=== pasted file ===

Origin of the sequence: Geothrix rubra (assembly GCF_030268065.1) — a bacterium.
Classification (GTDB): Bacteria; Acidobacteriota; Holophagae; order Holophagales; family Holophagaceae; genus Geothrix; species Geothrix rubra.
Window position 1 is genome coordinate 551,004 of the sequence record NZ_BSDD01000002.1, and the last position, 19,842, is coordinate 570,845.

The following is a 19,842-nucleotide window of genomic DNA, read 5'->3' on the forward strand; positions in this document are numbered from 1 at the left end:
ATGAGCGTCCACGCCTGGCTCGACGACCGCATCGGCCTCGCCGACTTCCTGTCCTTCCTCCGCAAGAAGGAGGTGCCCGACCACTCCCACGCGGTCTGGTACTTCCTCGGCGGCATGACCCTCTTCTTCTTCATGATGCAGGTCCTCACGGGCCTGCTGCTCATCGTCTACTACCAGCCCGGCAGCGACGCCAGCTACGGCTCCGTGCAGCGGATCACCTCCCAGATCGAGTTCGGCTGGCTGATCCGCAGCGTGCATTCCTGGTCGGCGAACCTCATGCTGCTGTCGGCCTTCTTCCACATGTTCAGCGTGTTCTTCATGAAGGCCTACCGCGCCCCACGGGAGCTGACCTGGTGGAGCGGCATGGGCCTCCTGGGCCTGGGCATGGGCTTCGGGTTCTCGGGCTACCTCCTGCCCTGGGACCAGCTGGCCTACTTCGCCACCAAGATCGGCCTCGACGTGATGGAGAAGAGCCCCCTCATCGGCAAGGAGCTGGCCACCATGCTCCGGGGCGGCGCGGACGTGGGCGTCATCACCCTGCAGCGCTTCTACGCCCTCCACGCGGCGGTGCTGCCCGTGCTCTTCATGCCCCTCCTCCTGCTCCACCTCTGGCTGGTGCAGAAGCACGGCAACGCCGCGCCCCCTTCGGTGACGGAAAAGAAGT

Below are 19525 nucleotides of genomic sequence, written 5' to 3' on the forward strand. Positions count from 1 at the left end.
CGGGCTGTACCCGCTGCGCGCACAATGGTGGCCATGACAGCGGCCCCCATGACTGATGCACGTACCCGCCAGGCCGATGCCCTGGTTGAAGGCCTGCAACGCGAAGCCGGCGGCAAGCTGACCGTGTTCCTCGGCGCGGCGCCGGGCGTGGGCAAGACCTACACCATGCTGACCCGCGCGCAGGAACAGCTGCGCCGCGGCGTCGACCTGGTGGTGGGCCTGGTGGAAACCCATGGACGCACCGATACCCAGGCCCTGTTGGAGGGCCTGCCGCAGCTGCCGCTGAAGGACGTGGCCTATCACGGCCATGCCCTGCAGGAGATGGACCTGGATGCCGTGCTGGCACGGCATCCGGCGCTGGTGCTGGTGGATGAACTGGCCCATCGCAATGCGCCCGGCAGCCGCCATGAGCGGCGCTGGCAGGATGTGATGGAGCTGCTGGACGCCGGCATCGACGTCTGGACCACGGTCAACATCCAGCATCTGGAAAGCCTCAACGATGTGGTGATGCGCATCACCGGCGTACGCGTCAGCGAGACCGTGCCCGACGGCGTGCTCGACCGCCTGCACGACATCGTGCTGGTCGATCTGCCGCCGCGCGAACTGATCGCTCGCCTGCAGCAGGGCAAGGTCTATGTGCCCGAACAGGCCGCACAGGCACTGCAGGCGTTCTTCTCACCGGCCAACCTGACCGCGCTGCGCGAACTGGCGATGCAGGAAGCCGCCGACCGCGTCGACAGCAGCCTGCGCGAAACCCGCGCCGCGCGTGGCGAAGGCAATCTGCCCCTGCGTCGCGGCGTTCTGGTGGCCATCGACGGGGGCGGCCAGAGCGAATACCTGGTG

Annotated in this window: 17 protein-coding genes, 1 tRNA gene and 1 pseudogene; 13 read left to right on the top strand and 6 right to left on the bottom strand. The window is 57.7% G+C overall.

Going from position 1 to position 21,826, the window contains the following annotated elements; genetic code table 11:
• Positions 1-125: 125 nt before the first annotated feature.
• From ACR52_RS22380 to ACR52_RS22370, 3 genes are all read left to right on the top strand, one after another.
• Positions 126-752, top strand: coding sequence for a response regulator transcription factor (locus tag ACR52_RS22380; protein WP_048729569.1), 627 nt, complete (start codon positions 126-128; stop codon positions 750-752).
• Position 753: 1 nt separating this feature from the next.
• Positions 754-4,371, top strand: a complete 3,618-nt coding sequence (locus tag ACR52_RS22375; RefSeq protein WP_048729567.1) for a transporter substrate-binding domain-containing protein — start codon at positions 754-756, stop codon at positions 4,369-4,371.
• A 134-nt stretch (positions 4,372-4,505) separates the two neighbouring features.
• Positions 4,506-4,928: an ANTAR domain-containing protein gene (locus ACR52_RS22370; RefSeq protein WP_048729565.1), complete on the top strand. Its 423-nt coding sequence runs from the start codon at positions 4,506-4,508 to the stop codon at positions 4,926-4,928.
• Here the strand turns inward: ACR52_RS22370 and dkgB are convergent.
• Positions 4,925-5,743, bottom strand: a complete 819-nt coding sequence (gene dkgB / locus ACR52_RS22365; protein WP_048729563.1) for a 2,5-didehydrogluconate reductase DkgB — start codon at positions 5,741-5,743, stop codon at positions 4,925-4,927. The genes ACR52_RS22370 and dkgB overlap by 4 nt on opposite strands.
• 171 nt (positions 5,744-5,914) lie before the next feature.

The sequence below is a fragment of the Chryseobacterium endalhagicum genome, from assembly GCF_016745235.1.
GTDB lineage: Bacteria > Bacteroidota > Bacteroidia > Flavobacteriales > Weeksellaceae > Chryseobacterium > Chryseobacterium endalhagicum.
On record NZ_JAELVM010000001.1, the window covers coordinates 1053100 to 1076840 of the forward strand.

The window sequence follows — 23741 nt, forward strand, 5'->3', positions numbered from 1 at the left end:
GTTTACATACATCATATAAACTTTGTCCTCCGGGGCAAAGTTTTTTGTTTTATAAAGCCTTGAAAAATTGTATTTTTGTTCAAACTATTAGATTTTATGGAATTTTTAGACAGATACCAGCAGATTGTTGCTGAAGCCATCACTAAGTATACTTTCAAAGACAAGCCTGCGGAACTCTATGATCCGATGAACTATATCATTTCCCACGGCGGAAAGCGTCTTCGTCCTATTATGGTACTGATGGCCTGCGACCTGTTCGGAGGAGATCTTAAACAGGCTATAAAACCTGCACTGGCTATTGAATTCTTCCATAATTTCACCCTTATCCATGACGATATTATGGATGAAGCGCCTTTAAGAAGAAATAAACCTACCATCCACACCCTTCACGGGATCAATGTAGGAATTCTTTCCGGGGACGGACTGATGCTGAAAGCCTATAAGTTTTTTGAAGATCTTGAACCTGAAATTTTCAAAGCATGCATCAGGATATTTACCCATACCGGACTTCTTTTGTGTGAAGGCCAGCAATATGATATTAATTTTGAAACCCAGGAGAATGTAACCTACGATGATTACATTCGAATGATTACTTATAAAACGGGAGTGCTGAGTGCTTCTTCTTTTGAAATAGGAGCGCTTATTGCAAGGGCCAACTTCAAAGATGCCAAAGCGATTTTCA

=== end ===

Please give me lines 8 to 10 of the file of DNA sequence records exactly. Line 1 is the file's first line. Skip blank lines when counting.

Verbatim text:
Annotated in this window: 17 protein-coding genes, 1 tRNA gene and 1 pseudogene; 13 read left to right on the top strand and 6 right to left on the bottom strand. The window is 57.7% G+C overall.

Going from position 1 to position 21,826, the window contains the following annotated elements; genetic code table 11:
• Positions 1-125: 125 nt before the first annotated feature.